A central Iowa police chief says he’s “very fearful” that ending an Obama-era immigration policy will diminish public safety in his community, so he's urging Congress to pass legislation that allows people who were eligible for the Deferred Action for Childhood Arrivals program to continuing living and working in the US.
DACA grants two-year, renewable waivers to people were brought to the country illegally as children and for many recipients, the US is the only home they've ever known. Marshalltown’s Chief Mike Tupper says once people lose these waivers they may not be as communicative with his department out of fear of deportation.
"If all of the sudden they’re no longer feeling comfortable in calling the police to report when they’re a crime victim or when they might need help, that might have devastating impacts," he says. "We need the public’s help. We need the public to be our eyes and ears. We need the public to be able to trust in us."
Tupper made his comments during a press call organized by the National Immigration Forum. Now that DACA is being phased out, the advocacy organization wants legislation passed to protect people from deportation.
The Trump administration says it has to end DACA because it's not constitutional, though the president wants Congress to pass legislation that benefits those who currently have waivers. However, conservatives have criticized DACA, saying it grants amnesty to undocumented immigrants who cut in line ahead of others who have followed the rules.
According to data cited by Iowa's Attorney General from the U.S. Immigration and Citizenship Services, more than 5,500 Iowa residents have applied for a DACA waiver or to renew a DACA waiver since March 31.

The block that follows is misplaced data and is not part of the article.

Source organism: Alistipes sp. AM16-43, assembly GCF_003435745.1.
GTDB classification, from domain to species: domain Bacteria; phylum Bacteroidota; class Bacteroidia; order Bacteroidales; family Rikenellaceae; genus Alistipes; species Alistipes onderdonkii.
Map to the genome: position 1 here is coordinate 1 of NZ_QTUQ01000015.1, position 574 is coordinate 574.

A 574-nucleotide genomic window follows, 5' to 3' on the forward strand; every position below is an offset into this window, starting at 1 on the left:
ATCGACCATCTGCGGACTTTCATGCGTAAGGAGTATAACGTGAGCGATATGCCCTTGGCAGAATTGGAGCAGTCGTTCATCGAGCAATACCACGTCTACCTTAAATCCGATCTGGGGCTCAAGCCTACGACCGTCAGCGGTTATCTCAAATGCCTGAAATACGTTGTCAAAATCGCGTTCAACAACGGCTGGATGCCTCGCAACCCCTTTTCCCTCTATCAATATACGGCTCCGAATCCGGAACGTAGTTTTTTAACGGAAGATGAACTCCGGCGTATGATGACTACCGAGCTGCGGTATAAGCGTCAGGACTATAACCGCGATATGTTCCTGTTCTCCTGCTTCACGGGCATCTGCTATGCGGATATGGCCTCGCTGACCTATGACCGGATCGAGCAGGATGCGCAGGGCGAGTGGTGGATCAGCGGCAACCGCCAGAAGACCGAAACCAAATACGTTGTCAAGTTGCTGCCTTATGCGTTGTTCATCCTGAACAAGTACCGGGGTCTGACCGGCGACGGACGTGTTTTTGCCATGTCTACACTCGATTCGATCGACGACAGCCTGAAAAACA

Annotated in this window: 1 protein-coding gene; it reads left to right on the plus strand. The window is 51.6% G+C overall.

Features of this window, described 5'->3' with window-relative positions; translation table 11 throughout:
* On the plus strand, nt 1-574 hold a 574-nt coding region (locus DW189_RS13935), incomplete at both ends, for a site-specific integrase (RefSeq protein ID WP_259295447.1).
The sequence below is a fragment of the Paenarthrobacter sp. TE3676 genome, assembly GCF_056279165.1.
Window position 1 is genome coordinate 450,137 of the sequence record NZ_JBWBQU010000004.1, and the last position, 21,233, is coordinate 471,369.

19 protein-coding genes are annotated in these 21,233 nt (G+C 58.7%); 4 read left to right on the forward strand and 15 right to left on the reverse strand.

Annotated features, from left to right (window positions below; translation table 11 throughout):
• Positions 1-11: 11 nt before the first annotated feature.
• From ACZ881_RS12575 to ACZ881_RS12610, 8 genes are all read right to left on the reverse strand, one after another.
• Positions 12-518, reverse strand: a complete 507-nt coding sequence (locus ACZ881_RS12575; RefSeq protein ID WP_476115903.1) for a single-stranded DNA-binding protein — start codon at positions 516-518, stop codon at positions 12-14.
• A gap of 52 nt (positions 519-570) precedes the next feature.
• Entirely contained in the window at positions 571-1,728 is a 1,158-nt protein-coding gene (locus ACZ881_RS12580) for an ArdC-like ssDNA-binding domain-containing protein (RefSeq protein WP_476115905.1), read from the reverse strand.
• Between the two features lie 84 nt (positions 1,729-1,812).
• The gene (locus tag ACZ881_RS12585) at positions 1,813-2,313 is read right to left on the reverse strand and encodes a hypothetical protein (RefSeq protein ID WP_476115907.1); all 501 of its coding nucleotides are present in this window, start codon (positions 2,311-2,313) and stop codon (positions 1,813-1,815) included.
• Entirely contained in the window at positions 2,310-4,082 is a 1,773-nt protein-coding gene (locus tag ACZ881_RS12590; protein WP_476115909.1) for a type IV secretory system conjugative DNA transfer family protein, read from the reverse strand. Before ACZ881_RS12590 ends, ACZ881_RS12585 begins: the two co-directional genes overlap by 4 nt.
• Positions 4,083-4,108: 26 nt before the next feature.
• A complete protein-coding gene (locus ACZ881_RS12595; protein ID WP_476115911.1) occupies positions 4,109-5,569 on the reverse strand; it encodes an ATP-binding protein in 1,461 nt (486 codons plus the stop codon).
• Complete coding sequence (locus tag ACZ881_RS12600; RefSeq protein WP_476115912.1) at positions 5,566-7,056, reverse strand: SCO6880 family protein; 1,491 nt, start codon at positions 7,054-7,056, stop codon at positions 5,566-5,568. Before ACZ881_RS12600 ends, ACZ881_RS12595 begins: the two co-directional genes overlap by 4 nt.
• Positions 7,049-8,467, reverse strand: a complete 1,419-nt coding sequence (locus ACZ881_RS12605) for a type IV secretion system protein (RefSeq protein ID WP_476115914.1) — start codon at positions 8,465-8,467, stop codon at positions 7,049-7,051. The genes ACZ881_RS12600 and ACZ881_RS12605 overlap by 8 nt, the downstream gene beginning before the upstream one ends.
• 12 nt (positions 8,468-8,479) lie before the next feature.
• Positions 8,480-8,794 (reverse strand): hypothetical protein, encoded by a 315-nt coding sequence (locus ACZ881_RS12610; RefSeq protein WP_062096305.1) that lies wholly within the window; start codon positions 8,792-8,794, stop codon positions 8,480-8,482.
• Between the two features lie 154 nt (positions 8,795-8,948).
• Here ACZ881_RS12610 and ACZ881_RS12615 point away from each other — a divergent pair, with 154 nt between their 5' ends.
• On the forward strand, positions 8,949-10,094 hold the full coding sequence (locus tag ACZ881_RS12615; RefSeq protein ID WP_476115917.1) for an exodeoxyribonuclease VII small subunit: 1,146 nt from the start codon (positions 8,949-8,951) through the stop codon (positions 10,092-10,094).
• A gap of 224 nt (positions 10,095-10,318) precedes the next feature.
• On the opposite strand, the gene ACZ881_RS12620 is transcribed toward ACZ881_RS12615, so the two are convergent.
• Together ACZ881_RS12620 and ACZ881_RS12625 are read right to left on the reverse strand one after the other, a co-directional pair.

The U.S. Census Bureau estimates that 17.5 percent of Marshalltown's residents, a city of less than 27,500, are foreign born. More than 24 percent are Hispanic or Latino.
In 2006, 90 people were arrested during immigration raid at Marshalltown's Swift & Co. meatpacking plant. Tupper wasn't in Marshalltown when that raid took place, but he says it's taken a long time for his department to recover and rebuild trust with the community.
"Local law enforcement had absolutely nothing to do with that raid," he says, "but you know when people see somebody in uniform, we're the face of law enforcement, and we kind of all get thrown into the same group at times."
This March, Tupper was one of 63 sheriffs and police chiefs from around the county who signed a letter stating that threatening to remove federal grant money from local law enforcement agencies that choose not to spend "limited resources" on enforcing federal immigration law was "extremely problematic" and "would not make our communities safer and would not fix any part of our broken immigration system". The letter came after the Trump administration threatened to withhold federal funding from so-called "sanctuary cities."